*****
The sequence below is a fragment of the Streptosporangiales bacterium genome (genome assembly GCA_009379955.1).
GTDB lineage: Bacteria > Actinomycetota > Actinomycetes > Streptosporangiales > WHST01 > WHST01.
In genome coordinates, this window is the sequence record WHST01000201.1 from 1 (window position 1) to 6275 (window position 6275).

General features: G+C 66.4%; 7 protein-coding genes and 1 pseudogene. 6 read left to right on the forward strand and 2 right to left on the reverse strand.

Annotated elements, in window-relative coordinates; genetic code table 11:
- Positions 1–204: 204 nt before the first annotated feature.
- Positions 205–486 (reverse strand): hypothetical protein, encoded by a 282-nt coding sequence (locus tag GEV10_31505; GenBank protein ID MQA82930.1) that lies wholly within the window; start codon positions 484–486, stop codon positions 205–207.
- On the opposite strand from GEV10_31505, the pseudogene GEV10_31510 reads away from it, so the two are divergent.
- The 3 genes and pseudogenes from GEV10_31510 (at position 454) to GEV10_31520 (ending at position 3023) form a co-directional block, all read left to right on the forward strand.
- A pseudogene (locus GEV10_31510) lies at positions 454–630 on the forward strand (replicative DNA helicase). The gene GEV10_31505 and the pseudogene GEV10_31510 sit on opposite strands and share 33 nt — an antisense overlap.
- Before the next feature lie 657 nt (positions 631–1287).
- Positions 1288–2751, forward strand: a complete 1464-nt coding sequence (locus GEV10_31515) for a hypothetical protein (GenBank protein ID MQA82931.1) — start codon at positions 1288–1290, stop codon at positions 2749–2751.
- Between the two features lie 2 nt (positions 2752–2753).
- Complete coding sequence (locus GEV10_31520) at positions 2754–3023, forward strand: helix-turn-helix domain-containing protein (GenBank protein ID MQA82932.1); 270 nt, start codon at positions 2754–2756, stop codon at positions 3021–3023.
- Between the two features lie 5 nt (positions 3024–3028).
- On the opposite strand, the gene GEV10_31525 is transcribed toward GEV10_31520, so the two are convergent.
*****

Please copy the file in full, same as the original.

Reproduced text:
The sequence below is a fragment of the Streptosporangiales bacterium genome (genome assembly GCA_009379955.1).
GTDB lineage: Bacteria > Actinomycetota > Actinomycetes > Streptosporangiales > WHST01 > WHST01.
In genome coordinates, this window is the sequence record WHST01000201.1 from 1 (window position 1) to 6275 (window position 6275).

General features: G+C 66.4%; 7 protein-coding genes and 1 pseudogene. 6 read left to right on the forward strand and 2 right to left on the reverse strand.

Annotated elements, in window-relative coordinates; genetic code table 11:
- Positions 1–204: 204 nt before the first annotated feature.
- Positions 205–486 (reverse strand): hypothetical protein, encoded by a 282-nt coding sequence (locus tag GEV10_31505; GenBank protein ID MQA82930.1) that lies wholly within the window; start codon positions 484–486, stop codon positions 205–207.
- On the opposite strand from GEV10_31505, the pseudogene GEV10_31510 reads away from it, so the two are divergent.
- The 3 genes and pseudogenes from GEV10_31510 (at position 454) to GEV10_31520 (ending at position 3023) form a co-directional block, all read left to right on the forward strand.
- A pseudogene (locus GEV10_31510) lies at positions 454–630 on the forward strand (replicative DNA helicase). The gene GEV10_31505 and the pseudogene GEV10_31510 sit on opposite strands and share 33 nt — an antisense overlap.
- Before the next feature lie 657 nt (positions 631–1287).
- Positions 1288–2751, forward strand: a complete 1464-nt coding sequence (locus GEV10_31515) for a hypothetical protein (GenBank protein ID MQA82931.1) — start codon at positions 1288–1290, stop codon at positions 2749–2751.
- Between the two features lie 2 nt (positions 2752–2753).
- Complete coding sequence (locus GEV10_31520) at positions 2754–3023, forward strand: helix-turn-helix domain-containing protein (GenBank protein ID MQA82932.1); 270 nt, start codon at positions 2754–2756, stop codon at positions 3021–3023.
- Between the two features lie 5 nt (positions 3024–3028).
- On the opposite strand, the gene GEV10_31525 is transcribed toward GEV10_31520, so the two are convergent.